A committee working to bring bike share to Holland has instead moved its focus to promoting the use of bike lanes. Sentinel File
Posted Mar 28, 2017 at 6:10 PMUpdated Mar 28, 2017 at 6:10 PM
Instead, members of the committee will promote the use of bike lanes in the city during upcoming events.
By Sydney.Smith@hollandsentinel.com 616-546-4219
After several committee meetings, plans for a bike share program in Holland are being put on hold while funds for the potential program are being sought.
Instead, members of the committee will promote the use of bike lanes in the city during upcoming events, in order to create a “bike culture” that would lead to bike share becoming more successful.
“(You need) the basics of explaining how to use (bike lanes), make it less mechanical and make it about the emotional response, breaking the barriers that keep people from trying new things,” said Jay Niewiek, executive director of The Spoke Folks, a Grand Rapids-based nonprofit which promotes access to bikes.
Niewiek has been helping the Holland committee plan for a bike share pilot program, but many questions need to be answered before rolling a program out, including where funding would come from, making committee members think a program is at least a year out.
Since December, the committee has been discussing bike share after a survey showed resident and visitor interest.
Interim Director of the Downtown Development Authority Amy Sasamoto has been working to find sponsorships for the program or different businesses that could help take licenses and credit cards to hold while a user rides the bike.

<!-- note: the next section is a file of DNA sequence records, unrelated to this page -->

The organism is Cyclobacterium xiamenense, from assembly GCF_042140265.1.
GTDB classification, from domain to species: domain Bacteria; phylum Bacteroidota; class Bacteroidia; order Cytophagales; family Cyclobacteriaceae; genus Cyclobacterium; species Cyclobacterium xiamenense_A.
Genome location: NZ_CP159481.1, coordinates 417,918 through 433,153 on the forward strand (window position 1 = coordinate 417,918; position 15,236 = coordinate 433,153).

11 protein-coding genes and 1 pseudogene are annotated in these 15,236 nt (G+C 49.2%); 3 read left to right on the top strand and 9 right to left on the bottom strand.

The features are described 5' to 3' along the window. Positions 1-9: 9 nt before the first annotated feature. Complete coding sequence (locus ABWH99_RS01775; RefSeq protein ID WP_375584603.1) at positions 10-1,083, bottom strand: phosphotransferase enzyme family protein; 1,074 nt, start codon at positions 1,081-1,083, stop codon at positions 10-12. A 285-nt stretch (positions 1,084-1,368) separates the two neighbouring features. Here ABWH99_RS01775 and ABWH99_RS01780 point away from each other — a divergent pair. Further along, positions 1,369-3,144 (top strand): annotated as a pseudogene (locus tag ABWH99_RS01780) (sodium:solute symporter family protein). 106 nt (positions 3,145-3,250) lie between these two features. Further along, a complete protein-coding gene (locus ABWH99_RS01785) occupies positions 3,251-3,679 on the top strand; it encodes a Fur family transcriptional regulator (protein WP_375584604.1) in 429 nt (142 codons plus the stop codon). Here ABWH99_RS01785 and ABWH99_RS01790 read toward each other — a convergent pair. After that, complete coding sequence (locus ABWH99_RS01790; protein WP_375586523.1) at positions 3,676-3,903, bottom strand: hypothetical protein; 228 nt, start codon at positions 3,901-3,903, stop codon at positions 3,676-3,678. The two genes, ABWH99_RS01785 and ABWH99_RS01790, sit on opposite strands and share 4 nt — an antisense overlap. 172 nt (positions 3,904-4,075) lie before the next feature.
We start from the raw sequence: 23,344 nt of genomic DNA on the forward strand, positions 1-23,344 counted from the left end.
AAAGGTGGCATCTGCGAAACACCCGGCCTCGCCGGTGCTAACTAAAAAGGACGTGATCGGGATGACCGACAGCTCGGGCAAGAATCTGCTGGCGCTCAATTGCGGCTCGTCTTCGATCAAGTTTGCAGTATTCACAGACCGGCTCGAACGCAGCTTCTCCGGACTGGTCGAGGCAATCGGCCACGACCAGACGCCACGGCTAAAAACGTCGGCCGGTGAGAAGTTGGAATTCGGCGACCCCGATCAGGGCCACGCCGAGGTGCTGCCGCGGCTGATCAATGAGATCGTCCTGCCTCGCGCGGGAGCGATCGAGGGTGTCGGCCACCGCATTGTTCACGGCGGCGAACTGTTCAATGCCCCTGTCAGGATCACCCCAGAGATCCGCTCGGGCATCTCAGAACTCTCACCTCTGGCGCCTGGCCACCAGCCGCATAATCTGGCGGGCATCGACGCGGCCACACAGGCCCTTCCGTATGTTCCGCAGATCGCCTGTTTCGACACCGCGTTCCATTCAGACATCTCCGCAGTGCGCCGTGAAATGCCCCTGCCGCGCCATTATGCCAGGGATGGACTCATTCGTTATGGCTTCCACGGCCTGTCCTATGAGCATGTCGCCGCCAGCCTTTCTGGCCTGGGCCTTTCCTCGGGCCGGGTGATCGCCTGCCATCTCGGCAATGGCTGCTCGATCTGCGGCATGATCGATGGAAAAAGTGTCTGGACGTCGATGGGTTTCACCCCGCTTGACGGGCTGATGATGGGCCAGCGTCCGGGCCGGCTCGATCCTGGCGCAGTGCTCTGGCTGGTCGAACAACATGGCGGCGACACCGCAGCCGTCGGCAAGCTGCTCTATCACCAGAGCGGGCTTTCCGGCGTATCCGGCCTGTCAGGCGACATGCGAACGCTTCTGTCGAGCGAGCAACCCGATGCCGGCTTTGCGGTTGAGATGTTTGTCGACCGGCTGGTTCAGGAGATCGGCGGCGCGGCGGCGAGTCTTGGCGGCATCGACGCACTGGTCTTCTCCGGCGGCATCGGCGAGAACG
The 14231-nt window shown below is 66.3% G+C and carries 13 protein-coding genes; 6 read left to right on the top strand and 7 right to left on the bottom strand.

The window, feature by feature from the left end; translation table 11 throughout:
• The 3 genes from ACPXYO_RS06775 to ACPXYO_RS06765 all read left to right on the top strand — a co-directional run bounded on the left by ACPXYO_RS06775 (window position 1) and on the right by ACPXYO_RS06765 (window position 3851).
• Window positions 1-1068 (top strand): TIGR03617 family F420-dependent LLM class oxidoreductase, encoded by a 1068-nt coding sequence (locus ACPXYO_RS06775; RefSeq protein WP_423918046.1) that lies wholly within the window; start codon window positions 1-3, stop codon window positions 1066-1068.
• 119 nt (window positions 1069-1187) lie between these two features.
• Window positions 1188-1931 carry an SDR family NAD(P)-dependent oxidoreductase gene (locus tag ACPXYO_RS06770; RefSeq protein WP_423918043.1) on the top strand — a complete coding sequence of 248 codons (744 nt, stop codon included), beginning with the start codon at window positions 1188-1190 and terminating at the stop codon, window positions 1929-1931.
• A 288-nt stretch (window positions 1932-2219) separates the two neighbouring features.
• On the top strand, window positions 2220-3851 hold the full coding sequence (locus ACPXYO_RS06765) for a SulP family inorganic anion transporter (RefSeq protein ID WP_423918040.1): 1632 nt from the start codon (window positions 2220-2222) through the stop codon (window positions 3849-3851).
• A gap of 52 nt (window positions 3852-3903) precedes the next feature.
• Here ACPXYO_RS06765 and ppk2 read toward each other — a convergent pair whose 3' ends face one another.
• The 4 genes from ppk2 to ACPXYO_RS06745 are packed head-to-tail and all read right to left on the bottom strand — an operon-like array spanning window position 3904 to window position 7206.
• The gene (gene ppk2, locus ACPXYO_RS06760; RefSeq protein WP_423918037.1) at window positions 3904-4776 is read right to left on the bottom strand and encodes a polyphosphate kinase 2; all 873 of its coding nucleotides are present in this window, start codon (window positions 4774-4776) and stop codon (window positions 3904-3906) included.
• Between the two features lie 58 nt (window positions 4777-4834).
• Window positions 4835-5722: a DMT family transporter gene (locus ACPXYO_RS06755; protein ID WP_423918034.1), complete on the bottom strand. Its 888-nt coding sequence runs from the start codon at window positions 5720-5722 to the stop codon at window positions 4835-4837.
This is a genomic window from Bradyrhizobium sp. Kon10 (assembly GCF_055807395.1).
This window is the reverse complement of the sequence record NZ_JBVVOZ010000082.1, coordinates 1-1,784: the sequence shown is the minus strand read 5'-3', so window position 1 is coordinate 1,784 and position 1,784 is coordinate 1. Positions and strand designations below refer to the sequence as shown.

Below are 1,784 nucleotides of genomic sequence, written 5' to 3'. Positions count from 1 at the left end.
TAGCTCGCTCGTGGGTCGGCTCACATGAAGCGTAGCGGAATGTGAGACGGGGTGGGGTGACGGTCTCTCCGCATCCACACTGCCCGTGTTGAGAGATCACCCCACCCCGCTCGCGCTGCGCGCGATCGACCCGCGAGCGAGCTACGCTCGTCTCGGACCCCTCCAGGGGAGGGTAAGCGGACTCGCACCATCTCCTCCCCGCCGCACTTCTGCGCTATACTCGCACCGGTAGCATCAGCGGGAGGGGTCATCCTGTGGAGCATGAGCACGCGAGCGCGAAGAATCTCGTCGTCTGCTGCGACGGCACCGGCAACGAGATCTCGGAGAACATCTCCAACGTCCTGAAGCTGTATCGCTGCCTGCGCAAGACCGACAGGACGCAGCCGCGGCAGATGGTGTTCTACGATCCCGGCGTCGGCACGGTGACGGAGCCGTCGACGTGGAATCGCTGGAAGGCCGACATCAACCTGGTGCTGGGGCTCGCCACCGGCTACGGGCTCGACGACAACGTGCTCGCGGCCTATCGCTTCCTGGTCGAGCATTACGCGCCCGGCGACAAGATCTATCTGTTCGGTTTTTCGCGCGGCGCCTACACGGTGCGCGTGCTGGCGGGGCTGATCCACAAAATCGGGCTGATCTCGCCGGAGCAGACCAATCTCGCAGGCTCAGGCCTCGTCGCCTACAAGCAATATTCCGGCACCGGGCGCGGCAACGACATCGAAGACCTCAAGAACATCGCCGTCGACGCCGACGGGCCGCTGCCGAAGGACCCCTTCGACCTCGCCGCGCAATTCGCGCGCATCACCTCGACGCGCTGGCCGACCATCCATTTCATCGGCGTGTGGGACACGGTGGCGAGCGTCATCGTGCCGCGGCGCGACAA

Starting with the Courtyard Marriott downtown, Sasamoto said the conversation was positive, but more research needs to be done.
“I think we both walked away from that thinking further research needed to be done on how exactly this would work with someone being responsible,” she said.
There was also talk of sponsorships, like businesses or organizations funding a bike rack or signage on the bikes themselves.
“From a city standpoint it’s going to be hard for the city to proceed and be the sole funder,” Sasamoto said. “We would have to depend on someone making a sizable contribution to it.”
Instead of rushing funding for a pilot program this year, the committee shifted toward promoting bike lane use, especially with the addition of a bike lane on Ninth Street, at various events. Sasamoto said with no major construction happening near the bike lanes this year, Holland should be relatively bike-friendly.
Members discussed promoting bike lanes with marketing materials, and with rides during events like Earth Week, which takes place the week of April 17, and Green Commute Week, beginning May 14.
“Events are what bring people’s awareness,” said Mayor Nancy DeBoer. “We’ve got to make it accessible and understandable and fun.”
The next bike share committee meeting will take place at 1 p.m. on April 11, tentatively in the training room at City Hall, 270 S. River Ave.
— Follow this reporter on Twitter @SentinelSydney.